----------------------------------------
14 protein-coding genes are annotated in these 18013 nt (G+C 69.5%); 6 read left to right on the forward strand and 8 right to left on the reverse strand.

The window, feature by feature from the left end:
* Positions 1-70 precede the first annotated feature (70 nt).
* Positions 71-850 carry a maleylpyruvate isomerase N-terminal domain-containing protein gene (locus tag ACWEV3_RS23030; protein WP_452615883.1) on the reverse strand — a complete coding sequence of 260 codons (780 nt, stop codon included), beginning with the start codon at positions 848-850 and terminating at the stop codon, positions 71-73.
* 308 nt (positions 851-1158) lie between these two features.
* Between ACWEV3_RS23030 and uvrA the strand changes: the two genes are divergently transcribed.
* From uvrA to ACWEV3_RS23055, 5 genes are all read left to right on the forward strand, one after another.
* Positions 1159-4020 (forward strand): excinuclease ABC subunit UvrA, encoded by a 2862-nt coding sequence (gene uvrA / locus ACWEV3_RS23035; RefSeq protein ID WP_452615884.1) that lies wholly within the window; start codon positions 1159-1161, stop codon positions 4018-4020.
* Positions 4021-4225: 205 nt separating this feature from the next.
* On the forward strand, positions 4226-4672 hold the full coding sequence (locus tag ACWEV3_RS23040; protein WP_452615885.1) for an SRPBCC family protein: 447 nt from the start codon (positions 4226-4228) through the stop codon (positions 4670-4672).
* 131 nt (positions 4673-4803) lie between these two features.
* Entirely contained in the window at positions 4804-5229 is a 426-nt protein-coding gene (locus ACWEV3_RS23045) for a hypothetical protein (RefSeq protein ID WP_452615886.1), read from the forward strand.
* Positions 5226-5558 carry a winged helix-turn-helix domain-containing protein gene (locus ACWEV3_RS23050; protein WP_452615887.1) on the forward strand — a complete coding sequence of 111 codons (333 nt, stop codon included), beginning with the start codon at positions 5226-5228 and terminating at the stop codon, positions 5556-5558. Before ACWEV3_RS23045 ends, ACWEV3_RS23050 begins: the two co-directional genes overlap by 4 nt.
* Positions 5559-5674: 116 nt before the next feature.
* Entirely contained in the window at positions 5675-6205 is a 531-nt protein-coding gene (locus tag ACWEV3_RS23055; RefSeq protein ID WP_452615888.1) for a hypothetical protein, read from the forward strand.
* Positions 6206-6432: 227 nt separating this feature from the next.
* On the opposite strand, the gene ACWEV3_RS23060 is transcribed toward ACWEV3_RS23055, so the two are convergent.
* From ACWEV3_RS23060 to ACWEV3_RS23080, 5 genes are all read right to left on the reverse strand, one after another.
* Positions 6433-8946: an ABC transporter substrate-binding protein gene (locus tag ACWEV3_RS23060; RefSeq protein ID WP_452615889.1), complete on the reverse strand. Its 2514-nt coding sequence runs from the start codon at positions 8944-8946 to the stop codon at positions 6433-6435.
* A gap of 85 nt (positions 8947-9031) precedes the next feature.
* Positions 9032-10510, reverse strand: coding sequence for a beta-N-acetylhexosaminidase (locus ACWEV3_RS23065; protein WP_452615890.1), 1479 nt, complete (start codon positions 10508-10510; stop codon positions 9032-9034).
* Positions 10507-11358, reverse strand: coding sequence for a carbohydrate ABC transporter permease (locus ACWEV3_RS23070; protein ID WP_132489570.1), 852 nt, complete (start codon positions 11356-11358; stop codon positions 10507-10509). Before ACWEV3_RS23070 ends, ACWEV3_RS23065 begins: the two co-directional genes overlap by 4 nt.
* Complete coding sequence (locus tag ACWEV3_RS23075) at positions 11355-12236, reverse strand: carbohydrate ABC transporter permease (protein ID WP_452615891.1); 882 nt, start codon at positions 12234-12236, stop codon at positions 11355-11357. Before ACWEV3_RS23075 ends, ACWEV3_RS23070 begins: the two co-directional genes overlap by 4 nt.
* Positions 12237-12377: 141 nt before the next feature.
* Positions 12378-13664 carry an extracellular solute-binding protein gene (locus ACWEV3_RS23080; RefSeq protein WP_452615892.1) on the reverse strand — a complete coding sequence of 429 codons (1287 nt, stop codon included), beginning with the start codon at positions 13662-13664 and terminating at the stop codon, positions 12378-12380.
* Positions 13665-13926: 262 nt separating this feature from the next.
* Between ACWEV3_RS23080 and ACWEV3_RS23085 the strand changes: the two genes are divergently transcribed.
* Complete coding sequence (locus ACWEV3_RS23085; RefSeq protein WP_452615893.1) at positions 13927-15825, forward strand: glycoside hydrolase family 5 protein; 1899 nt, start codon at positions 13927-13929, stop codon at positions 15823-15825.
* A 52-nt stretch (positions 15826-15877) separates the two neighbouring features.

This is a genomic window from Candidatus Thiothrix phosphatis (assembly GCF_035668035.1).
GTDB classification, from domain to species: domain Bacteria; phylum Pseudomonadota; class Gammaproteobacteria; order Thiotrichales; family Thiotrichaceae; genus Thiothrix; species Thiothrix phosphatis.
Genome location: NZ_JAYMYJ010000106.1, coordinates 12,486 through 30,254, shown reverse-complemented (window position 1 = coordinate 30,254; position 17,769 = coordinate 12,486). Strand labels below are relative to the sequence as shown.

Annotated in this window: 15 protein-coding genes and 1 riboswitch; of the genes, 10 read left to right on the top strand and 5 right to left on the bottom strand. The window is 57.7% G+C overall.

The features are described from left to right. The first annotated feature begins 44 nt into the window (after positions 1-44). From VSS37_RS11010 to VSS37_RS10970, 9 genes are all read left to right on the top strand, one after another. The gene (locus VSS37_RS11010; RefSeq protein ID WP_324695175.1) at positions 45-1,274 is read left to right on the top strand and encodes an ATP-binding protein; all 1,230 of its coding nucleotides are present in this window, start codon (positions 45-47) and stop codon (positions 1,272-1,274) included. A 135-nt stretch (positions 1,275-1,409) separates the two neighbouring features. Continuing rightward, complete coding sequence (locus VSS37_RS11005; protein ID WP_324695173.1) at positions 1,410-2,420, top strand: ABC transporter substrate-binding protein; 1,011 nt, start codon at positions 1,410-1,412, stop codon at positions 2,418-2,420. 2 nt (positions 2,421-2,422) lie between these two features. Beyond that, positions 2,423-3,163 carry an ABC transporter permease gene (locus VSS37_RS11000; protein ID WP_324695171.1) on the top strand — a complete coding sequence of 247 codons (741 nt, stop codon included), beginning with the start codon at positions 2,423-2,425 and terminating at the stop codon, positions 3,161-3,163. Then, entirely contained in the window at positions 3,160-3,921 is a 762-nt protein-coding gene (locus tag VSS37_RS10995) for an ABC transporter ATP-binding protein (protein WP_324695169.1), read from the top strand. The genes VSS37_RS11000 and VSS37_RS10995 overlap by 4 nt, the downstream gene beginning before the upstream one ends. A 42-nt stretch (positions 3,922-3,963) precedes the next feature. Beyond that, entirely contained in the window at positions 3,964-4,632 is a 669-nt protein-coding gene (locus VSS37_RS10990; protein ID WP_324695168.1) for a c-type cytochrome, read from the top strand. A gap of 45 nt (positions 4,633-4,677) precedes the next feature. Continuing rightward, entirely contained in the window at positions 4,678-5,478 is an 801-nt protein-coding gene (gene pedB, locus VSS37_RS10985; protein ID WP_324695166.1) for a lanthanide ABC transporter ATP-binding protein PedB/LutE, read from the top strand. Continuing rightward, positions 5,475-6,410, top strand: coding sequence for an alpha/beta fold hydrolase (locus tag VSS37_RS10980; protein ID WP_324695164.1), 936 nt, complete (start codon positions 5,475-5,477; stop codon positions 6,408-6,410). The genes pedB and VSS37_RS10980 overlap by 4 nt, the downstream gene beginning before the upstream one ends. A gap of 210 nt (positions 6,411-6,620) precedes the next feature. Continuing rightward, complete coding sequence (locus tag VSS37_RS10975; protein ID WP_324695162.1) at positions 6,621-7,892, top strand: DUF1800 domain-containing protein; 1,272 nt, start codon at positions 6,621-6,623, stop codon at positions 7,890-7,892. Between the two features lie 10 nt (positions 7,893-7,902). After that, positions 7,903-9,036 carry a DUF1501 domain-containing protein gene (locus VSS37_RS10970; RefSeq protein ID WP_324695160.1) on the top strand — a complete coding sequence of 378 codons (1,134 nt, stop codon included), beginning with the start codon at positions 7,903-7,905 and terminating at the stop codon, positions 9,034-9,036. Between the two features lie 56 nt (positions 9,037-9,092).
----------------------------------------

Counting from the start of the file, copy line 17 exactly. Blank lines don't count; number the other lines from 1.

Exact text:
* On the opposite strand, the gene ACWEV3_RS23060 is transcribed toward ACWEV3_RS23055, so the two are convergent.